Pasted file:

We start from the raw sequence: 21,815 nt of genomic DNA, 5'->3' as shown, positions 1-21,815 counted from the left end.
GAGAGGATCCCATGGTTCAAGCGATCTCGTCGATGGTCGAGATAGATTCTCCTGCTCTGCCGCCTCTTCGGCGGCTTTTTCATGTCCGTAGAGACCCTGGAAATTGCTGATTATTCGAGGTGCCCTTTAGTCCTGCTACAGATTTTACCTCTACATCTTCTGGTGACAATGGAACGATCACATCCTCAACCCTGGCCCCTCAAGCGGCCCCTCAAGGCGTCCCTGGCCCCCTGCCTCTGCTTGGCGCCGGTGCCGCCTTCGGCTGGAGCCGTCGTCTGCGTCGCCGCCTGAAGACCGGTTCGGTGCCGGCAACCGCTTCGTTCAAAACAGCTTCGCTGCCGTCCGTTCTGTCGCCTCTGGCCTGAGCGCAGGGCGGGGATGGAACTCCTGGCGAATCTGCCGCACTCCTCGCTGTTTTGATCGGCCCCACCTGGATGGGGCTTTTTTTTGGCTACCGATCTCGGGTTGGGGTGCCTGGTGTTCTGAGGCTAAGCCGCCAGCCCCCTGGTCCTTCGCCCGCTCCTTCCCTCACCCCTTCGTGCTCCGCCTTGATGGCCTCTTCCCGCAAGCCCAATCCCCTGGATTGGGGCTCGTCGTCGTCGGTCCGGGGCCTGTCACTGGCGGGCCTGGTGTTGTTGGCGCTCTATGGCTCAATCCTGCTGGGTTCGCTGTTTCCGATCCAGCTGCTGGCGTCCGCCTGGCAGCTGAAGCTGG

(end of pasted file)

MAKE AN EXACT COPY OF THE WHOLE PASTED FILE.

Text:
We start from the raw sequence: 21,815 nt of genomic DNA, 5'->3' as shown, positions 1-21,815 counted from the left end.
GAGAGGATCCCATGGTTCAAGCGATCTCGTCGATGGTCGAGATAGATTCTCCTGCTCTGCCGCCTCTTCGGCGGCTTTTTCATGTCCGTAGAGACCCTGGAAATTGCTGATTATTCGAGGTGCCCTTTAGTCCTGCTACAGATTTTACCTCTACATCTTCTGGTGACAATGGAACGATCACATCCTCAACCCTGGCCCCTCAAGCGGCCCCTCAAGGCGTCCCTGGCCCCCTGCCTCTGCTTGGCGCCGGTGCCGCCTTCGGCTGGAGCCGTCGTCTGCGTCGCCGCCTGAAGACCGGTTCGGTGCCGGCAACCGCTTCGTTCAAAACAGCTTCGCTGCCGTCCGTTCTGTCGCCTCTGGCCTGAGCGCAGGGCGGGGATGGAACTCCTGGCGAATCTGCCGCACTCCTCGCTGTTTTGATCGGCCCCACCTGGATGGGGCTTTTTTTTGGCTACCGATCTCGGGTTGGGGTGCCTGGTGTTCTGAGGCTAAGCCGCCAGCCCCCTGGTCCTTCGCCCGCTCCTTCCCTCACCCCTTCGTGCTCCGCCTTGATGGCCTCTTCCCGCAAGCCCAATCCCCTGGATTGGGGCTCGTCGTCGTCGGTCCGGGGCCTGTCACTGGCGGGCCTGGTGTTGTTGGCGCTCTATGGCTCAATCCTGCTGGGTTCGCTGTTTCCGATCCAGCTGCTGGCGTCCGCCTGGCAGCTGAAGCTGG